We all know how important it is to
keep the memory alive about the Holocaust.
It must not be forgotten.
We can’t consign it to the dusty pages of
history, because it’s too important for our children and grandchildren to
know what happened. So
it won’t happen again.
But you go to a
(such as the one in
), and it’s too overwhelming. The voices of 6 million Jews
cry from the realm of the dead, and yet the chorus of grief and wailing is too
cacophonous to be discerned clearly.
You watch “Schindler’s List,” and it’s
too overwhelming. “The
Boy in the Striped Pajamas” was a start, because it began with a modest
story about one family, though the specter of the monstrosity was pervasive
and oppressive. “The
Book Thief” was an excellent attempt to tiptoe past the unspeakable horrors
through the filter of a child, and a luminous one, at that (young Sophie
Nelisse was a stroke of perfect casting by veteran Director Brian Percival).
In “Ida,” we have the Polish
version, by veteran Director Pawel Pawlikowski.
Again, we bump up against the darkness without
ever actually entering it.
And we see it all through the eyes of a child.
Or at least a waif who’s as innocent as a
child, because she’s a novitiate, about to take the lifetime vows of
becoming a nun: poverty,
chastity, obedience. She’s
been raised in a Catholic orphanage and knew nothing of her family.
She only knows the starkness and severity of
cloistered nunnery. Until
the day her Mother Superior informs her that she has an Aunt, and she needs to
go visit her before committing her life to sequestering.
Ida is in for a shock.
First of all, her name’s not Ida, it’s Anna.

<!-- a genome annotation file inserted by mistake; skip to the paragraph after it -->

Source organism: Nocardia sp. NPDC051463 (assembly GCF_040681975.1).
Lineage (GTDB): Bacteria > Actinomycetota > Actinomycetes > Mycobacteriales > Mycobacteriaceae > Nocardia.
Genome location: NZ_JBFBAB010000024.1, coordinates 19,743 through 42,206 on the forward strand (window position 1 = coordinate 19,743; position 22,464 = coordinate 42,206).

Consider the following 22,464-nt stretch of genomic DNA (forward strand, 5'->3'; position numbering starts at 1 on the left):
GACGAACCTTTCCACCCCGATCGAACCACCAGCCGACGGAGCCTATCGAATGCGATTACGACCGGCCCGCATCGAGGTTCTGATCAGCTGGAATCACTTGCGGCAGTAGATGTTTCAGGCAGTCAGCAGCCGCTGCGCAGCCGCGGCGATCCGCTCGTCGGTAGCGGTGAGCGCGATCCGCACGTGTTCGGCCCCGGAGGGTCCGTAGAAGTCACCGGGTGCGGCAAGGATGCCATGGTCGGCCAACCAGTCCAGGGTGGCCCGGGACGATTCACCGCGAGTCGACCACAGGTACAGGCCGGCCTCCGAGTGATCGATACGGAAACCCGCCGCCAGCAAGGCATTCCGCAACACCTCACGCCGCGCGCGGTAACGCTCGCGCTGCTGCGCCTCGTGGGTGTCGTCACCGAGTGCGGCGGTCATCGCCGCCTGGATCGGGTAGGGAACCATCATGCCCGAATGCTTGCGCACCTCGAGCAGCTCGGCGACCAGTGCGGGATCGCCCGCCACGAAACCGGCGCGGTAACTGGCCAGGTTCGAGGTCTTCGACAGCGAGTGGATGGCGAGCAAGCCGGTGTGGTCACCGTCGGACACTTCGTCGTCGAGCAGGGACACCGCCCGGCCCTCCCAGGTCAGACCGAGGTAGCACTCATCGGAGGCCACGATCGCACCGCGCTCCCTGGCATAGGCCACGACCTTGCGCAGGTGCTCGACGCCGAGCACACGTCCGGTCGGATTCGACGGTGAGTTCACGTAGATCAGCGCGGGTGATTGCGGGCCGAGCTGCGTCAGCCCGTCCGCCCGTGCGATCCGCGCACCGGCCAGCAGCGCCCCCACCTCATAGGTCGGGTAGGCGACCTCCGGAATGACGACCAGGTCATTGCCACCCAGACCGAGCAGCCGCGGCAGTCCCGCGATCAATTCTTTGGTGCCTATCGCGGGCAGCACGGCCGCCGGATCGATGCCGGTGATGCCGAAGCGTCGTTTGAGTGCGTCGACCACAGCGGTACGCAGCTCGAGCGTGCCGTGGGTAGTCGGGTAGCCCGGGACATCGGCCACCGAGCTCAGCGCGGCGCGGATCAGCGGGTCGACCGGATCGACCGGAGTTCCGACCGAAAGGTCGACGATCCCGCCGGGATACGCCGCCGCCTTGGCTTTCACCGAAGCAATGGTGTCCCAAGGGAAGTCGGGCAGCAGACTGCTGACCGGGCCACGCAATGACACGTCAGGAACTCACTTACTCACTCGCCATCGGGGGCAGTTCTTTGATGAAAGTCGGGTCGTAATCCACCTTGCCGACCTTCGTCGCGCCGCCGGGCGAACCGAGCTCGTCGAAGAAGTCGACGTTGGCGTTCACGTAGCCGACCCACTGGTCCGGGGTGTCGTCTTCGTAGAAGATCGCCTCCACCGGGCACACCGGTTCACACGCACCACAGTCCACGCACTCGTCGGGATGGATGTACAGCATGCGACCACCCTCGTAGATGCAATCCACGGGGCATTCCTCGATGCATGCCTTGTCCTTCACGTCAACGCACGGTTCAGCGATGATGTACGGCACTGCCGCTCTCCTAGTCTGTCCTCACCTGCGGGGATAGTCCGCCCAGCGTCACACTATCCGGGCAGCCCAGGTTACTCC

Her parents were Jews, killed during the War.
(The film is set in the early 1960’s, when many
of the Polish citizens, stricken survivors, still had sharp memories of those
dolorous times.) Her
Aunt Wanda (Agata Kulesza) is a chain-smoking, hard-drinking Communist Party
judge, who sits in tribunal trying people for various acts of anti-socialism,
like destroying tulips. She
seems cynical and angry, and is particularly critical of Anna’s Catholic
habits and garb. Of
course, Ida/Anna (Played compellingly by newcomer Agata Trzebuchowska) has
never known anything else, so of course she wears her distinctive habit, and
of course people treat her differently.
Though religion is no longer encouraged in the
Communist state, still, there are roadside shrines.
Mothers stop her and ask her to bless their
children (presumably because priests can no longer baptize in public).
Aunt Wanda is aghast at all this misplaced zeal,
and can’t understand why her lovely niece insists on covering her beautiful
red hair, which is so like her Mother’s.
Anna, for her part, asks Aunt
Wanda why she didn’t pick her up from the orphanage.
But she didn’t understand the full extent of
the terrible pogroms. The
people who live in the family house now don’t want to talk about anything or
knowing anyone, for fear that their squatter’s rights will somehow be
that the Gentile survivors were the beneficiaries of all those abandoned
Nobody really wants the past to be dug up, but
that’s literally what Wanda and Anna must do, as they try to find the graves
of Anna’s parents, and the dark secrets buried with them.
Meanwhile, Anna experiences a kind
of sensual awakening. After
they pick up a hitchhiker, he turns out to be a jazz musician, who introduces
them to Coltrane. He’s
attractive, but Anna literally doesn’t know what to do with herself.
At one point he says to her, “You don’t have
any idea of the affect you’re having, do you?”
No, but she might find out.
And the self-awareness might startle her into
making decisions about her life that are very different from the ones she’d
This black-and-white, stark,
simple story is so small-scoped that it doesn’t overwhelm.
But it does leave a doleful, soulful impression.
Especially considering the unspeakable context,
which we can never forget.
Dr. Ronald P. Salfen, Minister,
St. Stephen’s Presbyterian Church,